"Needless to say, he was terrified by the time those assigned to his well-being returned to the room," Tharp said.
According to Tharp, his grandson was told he would be Tasered if he did not calm down. As his grandson's fears increased, three men wrestled him to the floor, Tharp said, adding that that is not something that anyone should do to an autistic child in the middle of a meltdown unless he or she is in danger of hurting someone.
Tharp said Hall was responsible for the staff members who were involved in this incident and he accused Hall of personally participating.
"Three grown men held my grandson down while he cried, while he trembled and while he begged for help," Tharp said.
He added that his grandson lost his love for school after that incident.
Tharp also said he was “blown away” when Hall claimed to be a victim in the lawsuit that is currently pending against the Marion County Public School System.
Hall is among a group of parents who filed a civil lawsuit June 12 in Marion Circuit Court against special education teacher Holly Buckman, Superintendent Schlosser, Marion County High School Principal Michael Abell, Lebanon Middle School Principal Christina McRay (former assistant principal at MCHS), former Special Education Director Deborah Spalding, former Special Education and Pre-School Director Amber Ervin, the Marion County Public School District and the Marion County Board of Education.
Tharp said he spoke up to share his family's experience and to let others know that it occurred under Hall and Hamilton's watch. He added that Hamilton advised them to keep the incident to themselves because Marion County did not need a "Bardstown incident" (a reference to a lawsuit pending in that district).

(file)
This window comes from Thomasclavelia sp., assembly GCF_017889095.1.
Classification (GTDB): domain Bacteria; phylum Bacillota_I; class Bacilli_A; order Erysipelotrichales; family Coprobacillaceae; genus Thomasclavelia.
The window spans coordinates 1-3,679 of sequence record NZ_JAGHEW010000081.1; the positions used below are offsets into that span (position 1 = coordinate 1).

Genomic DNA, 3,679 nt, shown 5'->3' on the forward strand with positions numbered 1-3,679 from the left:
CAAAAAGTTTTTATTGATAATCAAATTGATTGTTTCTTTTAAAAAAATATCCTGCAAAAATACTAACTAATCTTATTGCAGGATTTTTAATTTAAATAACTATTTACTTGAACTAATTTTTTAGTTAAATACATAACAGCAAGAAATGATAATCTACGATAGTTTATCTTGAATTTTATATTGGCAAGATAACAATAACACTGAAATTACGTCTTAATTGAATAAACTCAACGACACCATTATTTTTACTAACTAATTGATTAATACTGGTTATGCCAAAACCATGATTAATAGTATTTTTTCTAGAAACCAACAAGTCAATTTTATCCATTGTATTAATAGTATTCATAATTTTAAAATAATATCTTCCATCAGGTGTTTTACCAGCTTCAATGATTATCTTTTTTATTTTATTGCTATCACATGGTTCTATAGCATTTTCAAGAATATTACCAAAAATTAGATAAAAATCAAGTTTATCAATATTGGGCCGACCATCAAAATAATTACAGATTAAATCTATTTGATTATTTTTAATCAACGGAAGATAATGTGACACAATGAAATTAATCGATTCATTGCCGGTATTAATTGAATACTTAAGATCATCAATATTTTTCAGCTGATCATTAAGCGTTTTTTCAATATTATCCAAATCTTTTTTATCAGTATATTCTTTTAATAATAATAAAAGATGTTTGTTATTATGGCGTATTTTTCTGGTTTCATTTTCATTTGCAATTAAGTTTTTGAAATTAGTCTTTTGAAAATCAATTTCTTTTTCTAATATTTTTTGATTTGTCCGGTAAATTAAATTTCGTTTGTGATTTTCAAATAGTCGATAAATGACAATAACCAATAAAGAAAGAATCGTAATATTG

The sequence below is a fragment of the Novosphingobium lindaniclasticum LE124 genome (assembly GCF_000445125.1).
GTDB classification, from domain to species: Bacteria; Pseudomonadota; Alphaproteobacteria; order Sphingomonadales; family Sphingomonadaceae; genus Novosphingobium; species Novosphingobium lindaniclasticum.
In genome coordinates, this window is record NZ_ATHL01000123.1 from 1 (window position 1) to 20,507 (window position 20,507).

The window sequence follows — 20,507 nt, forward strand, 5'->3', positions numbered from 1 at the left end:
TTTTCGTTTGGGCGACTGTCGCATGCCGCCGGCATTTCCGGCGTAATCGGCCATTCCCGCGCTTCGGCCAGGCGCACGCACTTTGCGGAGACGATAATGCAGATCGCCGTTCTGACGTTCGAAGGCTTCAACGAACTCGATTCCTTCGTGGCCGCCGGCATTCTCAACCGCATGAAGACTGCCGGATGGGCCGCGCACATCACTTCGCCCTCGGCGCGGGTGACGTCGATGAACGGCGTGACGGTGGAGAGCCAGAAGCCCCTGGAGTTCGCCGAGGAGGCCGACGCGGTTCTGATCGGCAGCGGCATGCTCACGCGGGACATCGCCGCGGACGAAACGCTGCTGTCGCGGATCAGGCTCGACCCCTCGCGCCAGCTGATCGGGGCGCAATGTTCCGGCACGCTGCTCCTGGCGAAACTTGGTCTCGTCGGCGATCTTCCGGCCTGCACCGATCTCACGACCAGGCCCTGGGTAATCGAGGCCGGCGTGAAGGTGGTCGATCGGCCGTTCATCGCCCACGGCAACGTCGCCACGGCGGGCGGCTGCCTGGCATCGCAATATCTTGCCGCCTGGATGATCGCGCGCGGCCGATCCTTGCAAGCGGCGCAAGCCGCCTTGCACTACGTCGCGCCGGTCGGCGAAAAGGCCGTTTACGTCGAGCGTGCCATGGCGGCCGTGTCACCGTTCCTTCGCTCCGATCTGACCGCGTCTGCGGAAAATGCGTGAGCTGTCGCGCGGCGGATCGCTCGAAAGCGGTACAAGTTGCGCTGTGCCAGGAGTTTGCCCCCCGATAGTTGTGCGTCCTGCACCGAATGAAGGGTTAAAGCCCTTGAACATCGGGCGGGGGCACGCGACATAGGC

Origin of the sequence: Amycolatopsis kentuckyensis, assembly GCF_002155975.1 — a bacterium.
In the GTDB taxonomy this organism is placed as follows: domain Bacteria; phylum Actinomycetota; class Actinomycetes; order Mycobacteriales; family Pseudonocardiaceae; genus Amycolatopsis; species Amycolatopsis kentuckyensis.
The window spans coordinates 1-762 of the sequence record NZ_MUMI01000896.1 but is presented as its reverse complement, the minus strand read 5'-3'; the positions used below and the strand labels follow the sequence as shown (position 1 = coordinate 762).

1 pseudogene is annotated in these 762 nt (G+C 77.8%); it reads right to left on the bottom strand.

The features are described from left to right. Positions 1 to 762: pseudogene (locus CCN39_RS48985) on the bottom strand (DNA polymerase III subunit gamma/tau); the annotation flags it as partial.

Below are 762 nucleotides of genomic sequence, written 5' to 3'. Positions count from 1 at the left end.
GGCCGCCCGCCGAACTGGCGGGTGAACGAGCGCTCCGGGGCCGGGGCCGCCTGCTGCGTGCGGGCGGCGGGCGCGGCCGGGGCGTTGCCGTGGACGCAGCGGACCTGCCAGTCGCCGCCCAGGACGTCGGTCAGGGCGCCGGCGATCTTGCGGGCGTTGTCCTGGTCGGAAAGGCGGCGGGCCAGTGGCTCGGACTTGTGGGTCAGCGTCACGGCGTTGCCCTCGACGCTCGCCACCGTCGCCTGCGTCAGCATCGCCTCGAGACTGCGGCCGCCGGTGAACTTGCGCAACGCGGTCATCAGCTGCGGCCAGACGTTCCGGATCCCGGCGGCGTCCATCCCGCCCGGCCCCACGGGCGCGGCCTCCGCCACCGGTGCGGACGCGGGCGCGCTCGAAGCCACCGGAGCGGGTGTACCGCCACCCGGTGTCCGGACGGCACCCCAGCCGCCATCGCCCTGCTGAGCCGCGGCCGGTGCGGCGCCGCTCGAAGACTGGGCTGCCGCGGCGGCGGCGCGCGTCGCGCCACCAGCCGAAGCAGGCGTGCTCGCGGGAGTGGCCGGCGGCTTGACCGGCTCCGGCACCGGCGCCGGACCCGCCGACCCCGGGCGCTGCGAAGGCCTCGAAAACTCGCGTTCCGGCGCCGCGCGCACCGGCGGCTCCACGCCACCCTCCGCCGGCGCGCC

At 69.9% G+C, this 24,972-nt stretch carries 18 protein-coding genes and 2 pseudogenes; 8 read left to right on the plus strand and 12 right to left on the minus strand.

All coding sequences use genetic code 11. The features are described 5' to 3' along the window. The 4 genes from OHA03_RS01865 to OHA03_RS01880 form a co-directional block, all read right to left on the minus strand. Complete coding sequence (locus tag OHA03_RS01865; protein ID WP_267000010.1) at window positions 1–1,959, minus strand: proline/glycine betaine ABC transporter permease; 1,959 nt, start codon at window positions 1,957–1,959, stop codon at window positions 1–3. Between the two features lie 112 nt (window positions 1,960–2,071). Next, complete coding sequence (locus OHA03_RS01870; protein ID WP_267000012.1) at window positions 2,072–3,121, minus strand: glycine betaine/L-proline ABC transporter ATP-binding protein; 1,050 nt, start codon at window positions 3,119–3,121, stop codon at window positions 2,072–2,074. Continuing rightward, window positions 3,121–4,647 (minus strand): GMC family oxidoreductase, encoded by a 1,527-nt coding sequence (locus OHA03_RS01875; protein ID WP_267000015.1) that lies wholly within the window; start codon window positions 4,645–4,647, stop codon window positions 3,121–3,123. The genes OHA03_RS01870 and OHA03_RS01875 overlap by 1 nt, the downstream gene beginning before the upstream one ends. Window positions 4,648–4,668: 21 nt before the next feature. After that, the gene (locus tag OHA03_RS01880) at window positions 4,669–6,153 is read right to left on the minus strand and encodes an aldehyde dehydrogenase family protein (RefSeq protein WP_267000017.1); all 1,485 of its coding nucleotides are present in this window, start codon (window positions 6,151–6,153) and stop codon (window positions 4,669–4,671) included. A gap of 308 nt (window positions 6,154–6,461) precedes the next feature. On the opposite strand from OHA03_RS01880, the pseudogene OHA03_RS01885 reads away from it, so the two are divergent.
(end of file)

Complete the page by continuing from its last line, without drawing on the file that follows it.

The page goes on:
"Superintendent Taylora Schlosser inherited quite a mess in our flawed educational system,” Tharp said. “She inherited a good ol' boys club in which if you're in the clique you can do no wrong, and if you're not in the clique, then you're browbeat and you're bullied.”
He said he applauded Schlosser for taking unpopular but necessary steps to turn attention back toward quality education.
"The recent removal and replacement of certain school personnel were both positive and much needed steps in refocusing the spotlight on our future, our children," Tharp said.
He said many reasons factor into personnel decisions, but the steps leading to those decisions must be documented. While they may not be able to share that information due to privacy laws, Tharp said they do have to share that information with the proper authorities.
He continued to say that he understands the frustrations many parents are feeling, but he added that his grandson has received welcome care under Schlosser and Principal Abell. Tharp also praised Montrelle Irvin for everything he has done to support his grandson.
"What an awesome experience it is to see my grandson smile again and hear him say, 'I love to go to school,'" Tharp said.
He concluded by saying he prays that the community will refocus on children's educational needs.
"We must get past this blame game in which there will be no winners,” Tharp said. “We'll all lose with this emotional mayhem.”
He said parents of autistic children do not need to limit their education opportunities. He urged educators to prepare themselves and their facilities as more special needs children are coming.
"We need to push forward together and get the job done," Tharp said. "Our children deserve no less than our best efforts. We can do this Marion County. We must. Enough already."
More applause followed Tharp's remarks.
Hall was not present at the July 8 meeting, but he disputed Tharp’s description of what took place.
“His facts are a little bit misleading,” Hall said.
Hall said that five adults were present during the incident. He acknowledged that people did put hands on Tharp’s grandson, but Hall denied that he was manhandled.
According to Hall, people who are trained know not to manhandle an autistic child. Instead, he said Tharp’s grandson was restrained out of concern that he could be a danger to himself or others.
Hall added that he was disappointed that the board allowed a public discussion of personnel matters, when they would not allow personnel matters to be discussed at a prior meeting.
The Enterprise was not able to reach Hamilton for a comment.